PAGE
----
Pluribus AM: Illinois legislators are fungis

Good morning, it’s Monday, June 3, 2024. In today’s edition, Connecticut AI bill makes a comeback; Mississippi to allow state-based health insurance; Puerto Rico Gov loses in surprise upset:

Top Stories

ARTIFICIAL INTELLIGENCE: Connecticut Sen. James Maroney (D) intends to reintroduce the comprehensive AI regulation bill that died earlier this year in the face of a veto threat. Maroney said the new version will likely include disclosure requirements and a mandate that AI-generated content carry a digital watermark. (Pluribus News)

MORE: New York lawmakers appear poised to approve legislation that would require AI-driven chatbots provide notice that search results they generate might be inaccurate or inappropriate. The first-in-the-nation legislation would impose penalties of up to $100,000 for companies that fail to comply. (City & State)

But glue pizza is inarguably delicious, right?

ABORTION: The Texas Supreme Court has upheld a state law barring abortions except in cases of medical necessity, ruling against a group of women who said the law was too vague. The court ruled the exceptions were broad enough, and that doctors would be misinterpreting the law if they refused to perform an abortion when a mother’s life is in danger. (Associated Press)

HEALTH CARE: Mississippi Gov. Tate Reeves (R) has allowed legislation authorizing the state Insurance Commissioner to establish a state-based health insurance exchange under the Affordable Care Act to become law without his signature. Insurance Commissioner Mike Chaney (R) says the law will result in savings and increase the number of state residents who can get coverage. (Magnolia Tribune)

ENERGY: New Jersey lawmakers will consider legislation today to require utilities and telecom firms to return a portion of consumers’ bills if those consumers experience outages for three or more days. Supporters say the bill is necessary given the prevalence of extreme weather. (New Jersey Monitor)

JOURNALISM: Illinois lawmakers approved legislation that would require local media outlets to provide 120 days’ notice to employees if they intend to sell their business. The state budget package included tax credits for media outlets of up to $15,000 for existing journalists and $25,000 for newly hired reporters. (Chicago Tribune)

In Politics & Business

PUERTO RICO: Resident Commissioner Jenniffer González sprung a surprise upset over Gov. Pedro Pierluisi in the New Progressive Party primary Sunday, scoring 56% of the vote. González and Pierluisi, former allies, are both pro-statehood. (Associated Press)

Trivia: Puerto Rico’s resident commissioner is one of only two legislative branch positions, along with the vice president, to serve four-year terms.

MISSOURI: House Clerk Dana Miller has filed a whistleblower lawsuit against Speaker Dean Plocher and Chief of Staff Rod Jetton, alleging they retaliated against her after she raised concerns over treatment of women and misuse of state funds. Miller is seeking damages. (Associated Press)

OHIO: Gov. Mike DeWine (R) has signed legislation allowing President Biden to appear on the November ballot, changing a filing deadline that conflicted with the planned Democratic National Convention in August. It’s the third time Ohio has had to change ballot deadlines in the 14 years since the existing deadline took effect in 2010. (Statehouse News Bureau)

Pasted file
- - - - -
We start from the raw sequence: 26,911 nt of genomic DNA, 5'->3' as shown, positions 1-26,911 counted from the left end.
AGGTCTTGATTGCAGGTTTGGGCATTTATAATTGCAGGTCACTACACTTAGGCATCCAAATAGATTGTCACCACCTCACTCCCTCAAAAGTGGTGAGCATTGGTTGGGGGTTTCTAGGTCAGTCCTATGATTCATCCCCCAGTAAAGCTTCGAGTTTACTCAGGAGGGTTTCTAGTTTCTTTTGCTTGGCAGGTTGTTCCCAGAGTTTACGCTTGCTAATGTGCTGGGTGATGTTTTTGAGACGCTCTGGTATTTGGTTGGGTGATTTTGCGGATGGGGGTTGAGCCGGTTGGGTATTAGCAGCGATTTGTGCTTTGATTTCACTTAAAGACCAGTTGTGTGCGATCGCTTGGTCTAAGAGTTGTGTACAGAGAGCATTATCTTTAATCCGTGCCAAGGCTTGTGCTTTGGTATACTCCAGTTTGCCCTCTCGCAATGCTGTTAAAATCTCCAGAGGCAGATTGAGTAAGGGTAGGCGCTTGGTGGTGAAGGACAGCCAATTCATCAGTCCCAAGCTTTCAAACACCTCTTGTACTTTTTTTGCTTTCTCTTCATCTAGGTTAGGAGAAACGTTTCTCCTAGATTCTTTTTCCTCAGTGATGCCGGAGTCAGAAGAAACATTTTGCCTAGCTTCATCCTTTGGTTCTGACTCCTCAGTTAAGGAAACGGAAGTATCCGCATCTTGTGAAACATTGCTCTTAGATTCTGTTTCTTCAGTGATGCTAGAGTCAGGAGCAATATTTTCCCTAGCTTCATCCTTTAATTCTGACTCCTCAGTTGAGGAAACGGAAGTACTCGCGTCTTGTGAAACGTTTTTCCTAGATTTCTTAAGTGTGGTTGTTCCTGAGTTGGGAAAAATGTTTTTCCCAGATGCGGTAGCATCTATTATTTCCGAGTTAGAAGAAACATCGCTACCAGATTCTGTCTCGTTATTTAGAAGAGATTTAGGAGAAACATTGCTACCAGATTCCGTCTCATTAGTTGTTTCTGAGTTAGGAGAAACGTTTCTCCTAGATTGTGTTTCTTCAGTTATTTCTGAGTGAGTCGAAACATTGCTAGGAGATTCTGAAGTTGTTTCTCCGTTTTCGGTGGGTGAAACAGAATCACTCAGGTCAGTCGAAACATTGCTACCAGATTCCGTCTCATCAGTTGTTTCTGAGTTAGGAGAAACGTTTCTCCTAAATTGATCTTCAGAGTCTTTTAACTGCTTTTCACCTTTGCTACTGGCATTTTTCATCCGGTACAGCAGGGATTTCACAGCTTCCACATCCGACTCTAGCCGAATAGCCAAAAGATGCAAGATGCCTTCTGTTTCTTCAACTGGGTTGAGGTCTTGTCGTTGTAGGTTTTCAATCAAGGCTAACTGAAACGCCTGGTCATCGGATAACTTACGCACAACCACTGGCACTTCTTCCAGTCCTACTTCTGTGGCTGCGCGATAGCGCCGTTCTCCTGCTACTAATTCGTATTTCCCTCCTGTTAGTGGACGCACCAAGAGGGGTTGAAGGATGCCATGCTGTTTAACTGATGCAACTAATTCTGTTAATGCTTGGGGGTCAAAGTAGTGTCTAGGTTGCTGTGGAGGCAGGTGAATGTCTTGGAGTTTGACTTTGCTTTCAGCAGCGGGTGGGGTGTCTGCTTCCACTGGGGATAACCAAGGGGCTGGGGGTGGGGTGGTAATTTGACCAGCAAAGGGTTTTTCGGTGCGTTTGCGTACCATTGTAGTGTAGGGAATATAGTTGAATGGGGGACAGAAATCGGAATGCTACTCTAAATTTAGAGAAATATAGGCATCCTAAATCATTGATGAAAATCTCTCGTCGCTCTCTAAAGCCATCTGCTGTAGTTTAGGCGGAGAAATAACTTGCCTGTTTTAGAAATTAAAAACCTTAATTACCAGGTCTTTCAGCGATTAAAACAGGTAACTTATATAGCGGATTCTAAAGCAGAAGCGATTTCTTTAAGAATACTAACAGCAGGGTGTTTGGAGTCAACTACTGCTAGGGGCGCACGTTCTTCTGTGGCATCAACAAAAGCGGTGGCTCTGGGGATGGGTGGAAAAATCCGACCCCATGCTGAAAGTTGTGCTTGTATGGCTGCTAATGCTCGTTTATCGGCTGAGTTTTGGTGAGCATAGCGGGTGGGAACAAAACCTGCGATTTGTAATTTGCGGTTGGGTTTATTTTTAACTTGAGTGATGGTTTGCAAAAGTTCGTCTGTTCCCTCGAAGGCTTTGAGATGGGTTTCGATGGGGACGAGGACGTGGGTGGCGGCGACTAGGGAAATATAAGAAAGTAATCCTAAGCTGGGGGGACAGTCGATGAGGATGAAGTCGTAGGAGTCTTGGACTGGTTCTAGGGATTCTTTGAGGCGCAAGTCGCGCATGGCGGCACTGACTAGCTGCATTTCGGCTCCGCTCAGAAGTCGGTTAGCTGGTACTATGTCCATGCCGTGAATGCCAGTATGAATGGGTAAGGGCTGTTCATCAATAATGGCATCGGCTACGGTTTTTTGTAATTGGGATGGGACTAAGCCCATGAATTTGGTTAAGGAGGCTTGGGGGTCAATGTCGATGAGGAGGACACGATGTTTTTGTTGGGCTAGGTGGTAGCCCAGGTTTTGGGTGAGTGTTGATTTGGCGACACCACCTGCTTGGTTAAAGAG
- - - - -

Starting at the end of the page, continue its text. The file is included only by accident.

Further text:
ILLINOIS: State legislative staffers in Speaker Chris Welch’s (D) office filed suit against their boss seeking to force Welch to recognize their union. They say Welch has refused to engage in collective bargaining since 2022, which they say is a violation of the state’s Workers’ Rights Amendment. (Capitol News Illinois, Chicago Tribune)

PEOPLE: Vermont Sen. Dick Sears (D) has died at 81. Sears had served in the Senate since 1993. (VTDigger) Our condolences to the Vermont political family, their second loss in a week.

By The Numbers

3: The number of states — California, Massachusetts and Arizona — that have announced hiring freezes in recent weeks. The cuts in state workforces come at a time when thousands of jobs are being left vacant by retiring Baby Boomers. (Pluribus News)

46: The number of Texas House Republicans and Republican nominees who signed a letter demanding the next House Speaker end a tradition of appointing minority Democrats to chair certain committees. Speaker Dade Phelan (R), seeking a new term, must win 76 votes out of 150 House members to maintain the gavel. (Texas Tribune)

More than 220: The number of proposals to break up California over the state’s 174-year history. The closest any of those efforts came to winning approval came in 1965, when the Senate approved a plan to split Northern and Southern California into two states. (CalMatters)

Off The Wall

Oregon’s coastline is closed for mussel harvesting after a major outbreak of paralytic shellfish poisoning sickened at least 20 people. State officials have also limited harvesting of razor clams, bay clams and oysters on parts of the coast. (Associated Press)

Illinois has a new official state mushroom, the Calvatia Gigantea — colloquially known as the Giant Puffball. The Giant Puffball is used in some indigenous tribes to stop bleeding and treat burns. (Chicago Tribune)

Dad joke: Why should you party with an Illinois state legislator? Because they’re fungis!

Quote of the Day

“Remember to fill your days with laughter, love and lollipops.”

Jacqueline Glick, a Connecticut 6th grader, testifying before the legislature in favor of a bill — since passed — that names the lollipop the official state candy. Lollipops were invented in New Haven in 1908. (Hartford Courant)